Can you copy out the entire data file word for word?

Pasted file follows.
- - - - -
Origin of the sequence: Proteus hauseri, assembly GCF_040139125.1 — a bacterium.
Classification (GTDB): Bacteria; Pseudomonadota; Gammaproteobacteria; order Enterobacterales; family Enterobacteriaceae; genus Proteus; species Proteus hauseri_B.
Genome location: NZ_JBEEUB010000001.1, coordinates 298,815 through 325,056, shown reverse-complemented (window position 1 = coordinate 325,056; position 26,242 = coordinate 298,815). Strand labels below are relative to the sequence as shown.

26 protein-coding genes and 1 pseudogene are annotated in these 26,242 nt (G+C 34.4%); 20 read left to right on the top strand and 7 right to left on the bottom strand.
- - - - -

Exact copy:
Origin of the sequence: Proteus hauseri, assembly GCF_040139125.1 — a bacterium.
Classification (GTDB): Bacteria; Pseudomonadota; Gammaproteobacteria; order Enterobacterales; family Enterobacteriaceae; genus Proteus; species Proteus hauseri_B.
Genome location: NZ_JBEEUB010000001.1, coordinates 298,815 through 325,056, shown reverse-complemented (window position 1 = coordinate 325,056; position 26,242 = coordinate 298,815). Strand labels below are relative to the sequence as shown.

26 protein-coding genes and 1 pseudogene are annotated in these 26,242 nt (G+C 34.4%); 20 read left to right on the top strand and 7 right to left on the bottom strand.